Master trusts are cutting their prices to build up new business after gaining authorisation from the regulator, a consultancy has flagged.
Hymans Robertson said analysis conducted on the pricing of its clients suggested cuts of up to 20 per cent but it could not give any further details as this was "commercially sensitive".
But it said whereas a few months ago it saw pricing of 0.26 per cent at particular schemes it now saw tenders of about 0.22 per cent.
"This is the sort of discounting we are seeing across the board," a spokesperson for the firm said.
Hymans Robertson urged companies considering a move to master trusts to act now to take advantage of the new pricing.
Earlier this month, The Pensions Regulator finalised the authorisation process, with a final tally of 37 master trusts having been approved.
Michael Ambery, head of DC provider relations at Hymans Robertson, said: “With TPR’s stamp of approval, we’ve seen that providers are significantly lowering their prices as they work to reach the business targets they have set themselves.
“Any DC scheme which has previously recognised the merits of a move to a master trust should seriously consider whether now is the right time for a move.”
Mr Ambery noted the benefits of moving to these schemes were genuine.
“Savings in terms of governance efficiencies and member administration bring real efficiencies to a company’s pension function, without sacrificing member security,” he said.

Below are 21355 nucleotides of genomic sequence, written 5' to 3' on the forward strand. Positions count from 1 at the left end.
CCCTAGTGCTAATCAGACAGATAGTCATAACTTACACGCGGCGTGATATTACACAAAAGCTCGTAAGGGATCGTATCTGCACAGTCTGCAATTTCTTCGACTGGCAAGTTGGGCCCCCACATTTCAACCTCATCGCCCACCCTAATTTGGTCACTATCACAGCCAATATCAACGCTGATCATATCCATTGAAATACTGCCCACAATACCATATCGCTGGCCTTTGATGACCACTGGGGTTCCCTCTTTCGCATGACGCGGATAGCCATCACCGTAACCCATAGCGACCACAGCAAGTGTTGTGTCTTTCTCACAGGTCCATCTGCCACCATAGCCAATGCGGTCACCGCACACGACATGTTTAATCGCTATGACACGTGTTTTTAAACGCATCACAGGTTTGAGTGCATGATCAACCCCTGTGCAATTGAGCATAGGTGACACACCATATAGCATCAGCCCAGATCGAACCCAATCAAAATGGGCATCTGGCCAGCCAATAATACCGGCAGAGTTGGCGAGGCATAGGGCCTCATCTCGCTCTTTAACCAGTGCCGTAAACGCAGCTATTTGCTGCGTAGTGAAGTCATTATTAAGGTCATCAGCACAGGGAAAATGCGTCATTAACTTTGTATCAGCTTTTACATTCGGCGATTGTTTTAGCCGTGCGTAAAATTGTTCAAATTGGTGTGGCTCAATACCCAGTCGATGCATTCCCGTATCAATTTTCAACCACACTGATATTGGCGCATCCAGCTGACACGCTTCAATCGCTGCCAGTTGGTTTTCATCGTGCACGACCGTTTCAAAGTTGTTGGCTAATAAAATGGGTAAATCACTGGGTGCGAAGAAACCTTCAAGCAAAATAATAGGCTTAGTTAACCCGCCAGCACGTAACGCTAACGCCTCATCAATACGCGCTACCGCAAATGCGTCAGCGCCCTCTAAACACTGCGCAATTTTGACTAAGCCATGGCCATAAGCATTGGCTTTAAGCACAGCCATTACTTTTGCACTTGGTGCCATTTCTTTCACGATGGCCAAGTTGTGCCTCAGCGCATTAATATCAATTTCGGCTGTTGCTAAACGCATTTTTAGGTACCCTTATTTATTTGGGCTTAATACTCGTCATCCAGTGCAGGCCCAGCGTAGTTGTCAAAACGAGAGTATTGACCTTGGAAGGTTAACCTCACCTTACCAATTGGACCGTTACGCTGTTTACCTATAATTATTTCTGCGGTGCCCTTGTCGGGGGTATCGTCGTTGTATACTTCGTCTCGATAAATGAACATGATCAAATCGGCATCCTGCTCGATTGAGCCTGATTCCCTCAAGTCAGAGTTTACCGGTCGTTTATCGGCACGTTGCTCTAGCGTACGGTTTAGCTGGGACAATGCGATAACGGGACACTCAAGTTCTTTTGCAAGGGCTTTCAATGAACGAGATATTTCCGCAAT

However, “while gaining these advantages, corporate sponsors need to ensure this competitive pricing also delivers the value and service they require for employees,” he added.
“They must also recognise the quality offered by a master trust provider in comparison to the value and quality of any current arrangement and make the right decision for their own scheme.”
Adrian Boulding, director of policy at Now: Pensions, noted "a key criterion for authorisation was to demonstrate to TPR that the master trust has a clear vision for the future, including reaching the scale necessary to achieve economies and deliver real value to its members".
He added: "Each of the 37 master trusts now authorised will have shared their business plan with TPR and are under an ongoing obligation to report progress to TPR against the business plan’s targets.
"Many master trusts have enjoyed high rates of growth in recent years as employers have come through the staging process and begun their automatic enrolment duties. But with the staging complete, that avenue for growth is now finished.
"What we will now see is master trusts honing their customer proposition so that they offer an attractive alternative to employers that historically have run their own pension scheme."
A master trust is a multi-employer occupational scheme where each employer has its own division within the master arrangement. They have become a popular solution for employers seeking to fulfil their auto-enrolment obligations in recent years.